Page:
Horningsea Park | NSW Environment & Heritage

Culture and heritage

Heritage

Horningsea Park

Item details

Name of item: Horningsea Park
Type of item: Built
Group/Collection: Residential buildings (private)
Category: House
Location: Lat: -33.9485039172 Long: 150.8462215730
Primary address: Camden Valley Way, Horningsea Park, NSW 2171
Parish: Cabramatta
County: Cumberland
Local govt. area: Liverpool
Local Aboriginal Land Council: Gandangara
Property description
Lot/Volume CodeLot/Volume NumberSection NumberPlan/Folio CodePlan/Folio Number
LOT28 DP871600
LOT34 DP871600
LOT200 DP874806
LOT208 DP874806
LOT209 DP874806
LOT210 DP874806
LOT226 DP874806
LOT227 DP874806
LOT230 DP874806
LOT301 DP877452
LOT302 DP877452
LOT303 DP877452
LOT304 DP877452
LOT305 DP877452
LOT306 DP877452
LOT307 DP877452
LOT308 DP877452
LOT309 DP877452
LOT310 DP877452
LOT311 DP877452
LOT312 DP877452
LOT313 DP877452
LOT314 DP877452
LOT315 DP877452
LOT316 DP877452
LOT317 DP877452
LOT318 DP877452
LOT319 DP877452
LOT320 DP877452
LOT321 DP879012
LOT322 DP879012
LOT323 DP879012
LOT324 DP879012
LOT325 DP879012
LOT326 DP879012
LOT327 DP879012
LOT328 DP879012
LOT329 DP879012
LOT330 DP879012
LOT331 DP879012
LOT331 DP879971
LOT332 DP879971
LOT333 DP879971
LOT334 DP879971
LOT335 DP879971
LOT336 DP879971
LOT337 DP879971
LOT338 DP879971
LOT339 DP879971
LOT340 DP879971
LOT341 DP879971
LOT342 DP879971
LOT343 DP879971
LOT344 DP879971
LOT345 DP879971
LOT346 DP879971
LOT347 DP879971
LOT348 DP879971
All addresses
Street AddressSuburb/townLGAParishCountyType
Twynam DriveHorningsea ParkLiverpool   
Horningsea Park DriveHorningsea ParkLiverpool   
Camden Valley WayHorningsea ParkLiverpoolCabramattaCumberlandPrimary Address
Camden Valley WayEdmondson ParkLiverpoolCabramattaCumberlandAlternate Address
Horningsea Park DriveHorningsea ParkLiverpool  Alternate Address

Owner/s

Organisation NameOwner CategoryDate Ownership Updated
 Private 
 Private 
 Private 
 Private 
 Private 
 Private 
 Private 
 Private 
 Private 
 Private 
 Private 
 Private 
 Private 
 Private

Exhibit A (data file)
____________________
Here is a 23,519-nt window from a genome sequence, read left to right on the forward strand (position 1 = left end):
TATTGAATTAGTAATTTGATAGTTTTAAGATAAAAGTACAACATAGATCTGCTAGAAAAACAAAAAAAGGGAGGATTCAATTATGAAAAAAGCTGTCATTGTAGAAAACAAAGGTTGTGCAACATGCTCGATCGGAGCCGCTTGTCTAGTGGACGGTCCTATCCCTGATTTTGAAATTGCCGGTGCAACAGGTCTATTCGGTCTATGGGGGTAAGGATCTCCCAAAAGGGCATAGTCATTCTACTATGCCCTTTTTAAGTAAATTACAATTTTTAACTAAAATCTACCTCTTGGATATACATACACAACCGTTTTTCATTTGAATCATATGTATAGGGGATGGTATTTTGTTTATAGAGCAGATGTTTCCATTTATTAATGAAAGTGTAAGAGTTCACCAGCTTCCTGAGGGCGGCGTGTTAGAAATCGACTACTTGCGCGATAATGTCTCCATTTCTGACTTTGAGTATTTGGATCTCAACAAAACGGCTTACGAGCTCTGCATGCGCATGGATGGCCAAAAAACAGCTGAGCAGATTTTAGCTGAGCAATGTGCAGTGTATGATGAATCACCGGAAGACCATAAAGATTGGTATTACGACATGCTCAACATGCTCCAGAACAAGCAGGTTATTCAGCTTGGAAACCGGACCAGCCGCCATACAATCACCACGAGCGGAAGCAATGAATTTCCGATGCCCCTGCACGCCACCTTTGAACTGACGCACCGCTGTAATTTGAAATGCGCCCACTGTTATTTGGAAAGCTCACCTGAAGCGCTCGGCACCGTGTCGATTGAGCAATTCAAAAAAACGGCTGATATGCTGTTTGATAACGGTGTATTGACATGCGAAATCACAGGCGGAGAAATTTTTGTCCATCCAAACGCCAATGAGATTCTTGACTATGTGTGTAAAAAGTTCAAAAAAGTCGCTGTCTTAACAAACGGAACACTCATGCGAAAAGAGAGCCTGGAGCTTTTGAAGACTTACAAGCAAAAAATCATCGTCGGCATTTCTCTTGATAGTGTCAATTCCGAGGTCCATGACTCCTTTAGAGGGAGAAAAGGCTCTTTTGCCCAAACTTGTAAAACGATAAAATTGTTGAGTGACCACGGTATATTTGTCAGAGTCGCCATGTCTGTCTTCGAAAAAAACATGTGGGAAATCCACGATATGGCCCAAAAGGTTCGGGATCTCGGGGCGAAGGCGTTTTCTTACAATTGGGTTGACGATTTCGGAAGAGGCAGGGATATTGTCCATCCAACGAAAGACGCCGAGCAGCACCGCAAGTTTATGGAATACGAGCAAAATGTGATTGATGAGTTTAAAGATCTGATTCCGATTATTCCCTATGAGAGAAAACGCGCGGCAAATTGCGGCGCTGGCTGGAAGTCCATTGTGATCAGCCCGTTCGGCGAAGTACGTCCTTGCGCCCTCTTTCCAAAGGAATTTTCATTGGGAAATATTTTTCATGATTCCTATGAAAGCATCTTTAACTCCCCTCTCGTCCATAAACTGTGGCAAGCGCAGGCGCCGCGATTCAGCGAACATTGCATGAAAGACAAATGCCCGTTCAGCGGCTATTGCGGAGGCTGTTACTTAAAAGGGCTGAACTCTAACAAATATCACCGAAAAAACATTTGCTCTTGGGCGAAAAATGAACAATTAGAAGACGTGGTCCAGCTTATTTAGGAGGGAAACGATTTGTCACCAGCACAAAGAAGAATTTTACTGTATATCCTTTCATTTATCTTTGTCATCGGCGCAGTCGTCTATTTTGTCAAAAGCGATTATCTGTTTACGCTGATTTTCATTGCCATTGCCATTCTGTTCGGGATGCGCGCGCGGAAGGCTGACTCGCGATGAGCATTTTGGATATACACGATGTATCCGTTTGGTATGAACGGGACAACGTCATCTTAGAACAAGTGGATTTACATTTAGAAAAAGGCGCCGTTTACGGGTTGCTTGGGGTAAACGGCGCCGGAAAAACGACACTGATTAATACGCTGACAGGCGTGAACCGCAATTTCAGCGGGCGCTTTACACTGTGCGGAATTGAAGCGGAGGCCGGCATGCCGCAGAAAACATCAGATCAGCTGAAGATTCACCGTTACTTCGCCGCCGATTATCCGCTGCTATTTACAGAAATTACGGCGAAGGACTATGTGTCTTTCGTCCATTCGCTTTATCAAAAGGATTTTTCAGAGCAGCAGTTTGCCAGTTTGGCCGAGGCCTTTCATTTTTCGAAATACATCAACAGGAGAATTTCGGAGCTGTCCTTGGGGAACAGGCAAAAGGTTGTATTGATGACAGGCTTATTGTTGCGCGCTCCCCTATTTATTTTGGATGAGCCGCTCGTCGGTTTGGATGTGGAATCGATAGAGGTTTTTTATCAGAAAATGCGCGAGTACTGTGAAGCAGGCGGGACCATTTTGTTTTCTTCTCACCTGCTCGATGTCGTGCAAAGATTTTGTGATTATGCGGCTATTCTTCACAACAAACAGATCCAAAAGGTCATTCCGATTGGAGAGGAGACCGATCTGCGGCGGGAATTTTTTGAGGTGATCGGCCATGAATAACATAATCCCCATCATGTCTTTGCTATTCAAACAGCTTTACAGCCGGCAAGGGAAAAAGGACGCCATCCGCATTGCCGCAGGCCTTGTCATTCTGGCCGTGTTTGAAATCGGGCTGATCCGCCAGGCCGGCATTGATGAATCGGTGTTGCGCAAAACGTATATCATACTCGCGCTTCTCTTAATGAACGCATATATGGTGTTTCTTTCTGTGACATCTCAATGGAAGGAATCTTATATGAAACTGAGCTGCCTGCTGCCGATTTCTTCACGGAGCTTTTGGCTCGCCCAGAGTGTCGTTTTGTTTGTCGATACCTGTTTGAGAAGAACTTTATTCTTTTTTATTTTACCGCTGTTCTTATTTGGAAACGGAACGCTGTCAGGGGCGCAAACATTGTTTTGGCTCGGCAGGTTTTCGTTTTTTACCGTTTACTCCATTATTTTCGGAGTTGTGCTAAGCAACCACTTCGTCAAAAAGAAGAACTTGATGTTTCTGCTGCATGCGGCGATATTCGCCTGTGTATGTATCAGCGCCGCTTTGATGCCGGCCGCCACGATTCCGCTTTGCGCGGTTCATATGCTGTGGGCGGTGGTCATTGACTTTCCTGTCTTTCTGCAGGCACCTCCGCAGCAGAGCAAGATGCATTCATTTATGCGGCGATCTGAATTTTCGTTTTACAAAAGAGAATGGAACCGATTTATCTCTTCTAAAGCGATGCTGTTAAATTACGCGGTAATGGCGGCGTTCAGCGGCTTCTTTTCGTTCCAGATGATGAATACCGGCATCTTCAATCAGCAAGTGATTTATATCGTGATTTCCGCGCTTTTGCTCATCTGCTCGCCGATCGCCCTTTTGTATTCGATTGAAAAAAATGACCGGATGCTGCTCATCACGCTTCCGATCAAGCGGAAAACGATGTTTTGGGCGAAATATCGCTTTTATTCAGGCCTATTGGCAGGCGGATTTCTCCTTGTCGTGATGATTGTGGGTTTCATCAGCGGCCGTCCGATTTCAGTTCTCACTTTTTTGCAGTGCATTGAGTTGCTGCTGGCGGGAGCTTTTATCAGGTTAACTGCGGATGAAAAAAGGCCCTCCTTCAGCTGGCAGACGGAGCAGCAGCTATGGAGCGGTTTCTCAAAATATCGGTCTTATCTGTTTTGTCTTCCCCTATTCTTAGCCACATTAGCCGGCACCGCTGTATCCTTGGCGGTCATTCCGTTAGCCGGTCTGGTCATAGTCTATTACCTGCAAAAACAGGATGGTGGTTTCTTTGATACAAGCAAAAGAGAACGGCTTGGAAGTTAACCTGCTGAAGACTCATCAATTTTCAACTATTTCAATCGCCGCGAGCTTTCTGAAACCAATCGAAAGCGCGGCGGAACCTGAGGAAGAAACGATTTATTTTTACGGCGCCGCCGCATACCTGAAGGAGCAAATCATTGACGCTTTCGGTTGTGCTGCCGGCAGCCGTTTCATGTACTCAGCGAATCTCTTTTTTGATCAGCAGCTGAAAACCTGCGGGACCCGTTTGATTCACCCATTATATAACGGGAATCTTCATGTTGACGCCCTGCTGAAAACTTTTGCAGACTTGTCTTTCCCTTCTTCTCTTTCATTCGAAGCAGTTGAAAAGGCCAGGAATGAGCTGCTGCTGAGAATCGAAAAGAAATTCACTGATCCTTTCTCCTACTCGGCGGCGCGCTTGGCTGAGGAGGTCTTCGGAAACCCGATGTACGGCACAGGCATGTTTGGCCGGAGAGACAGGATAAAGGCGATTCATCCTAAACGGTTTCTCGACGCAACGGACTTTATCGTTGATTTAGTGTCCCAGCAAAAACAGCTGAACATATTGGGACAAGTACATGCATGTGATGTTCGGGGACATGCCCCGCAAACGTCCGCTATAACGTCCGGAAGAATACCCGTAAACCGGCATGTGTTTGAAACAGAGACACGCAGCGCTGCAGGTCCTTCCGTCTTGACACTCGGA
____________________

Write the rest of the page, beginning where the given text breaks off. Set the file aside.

Private 
 Private 
 Private 
 Private 
 Private 
 Private 
 Private 
 Private 
 Private 
 Private 
 Private 
 Private 
 Private 
 Private 
 Private 
 Private 
 Private 
 Private 
 Private 
Liverpool City CouncilLocal Government 

Statement of significance:

The intact survival of Horningsea Park for so long as a large rural entity is significant testimony to its viability as a pastoral and dairying assemblage. In relation to its setting within the estate the house retains an ability to demonstrate socially and historically significant concepts about Australian colonial and post-colonial life. The place has strong links with early exploration beyond the Cumberland Plain, as well as with the early movement of the Australian economy from an agricultural to a pastoral base (Keating 1995). A fine early Georgian homestead, with visual evidence of its former estate and surrounded by trees some of which are from the original garden. (Heritage Office)
Date significance updated: 08 Apr 98
Note: The State Heritage Inventory provides information about heritage items listed by local and State government agencies. The State Heritage Inventory is continually being updated by local and State agencies as new information becomes available. Read the OEH copyright and disclaimer.

Description

Designer/Maker: Joshua John Moore
Construction years: 1830-1839
Physical description: Estate:
c9000 square meters of land (Colin Israel, 2012, 5).
The house is set in the modified remains of its former rural estate, still retaining the long entrance driveway from the Hume Highway (now renamed Camden Valley Way). Subdivision and encroachment by a new suburb of 'Horningsea Park' has much-changed the setting of the house and its garden and former home paddocks.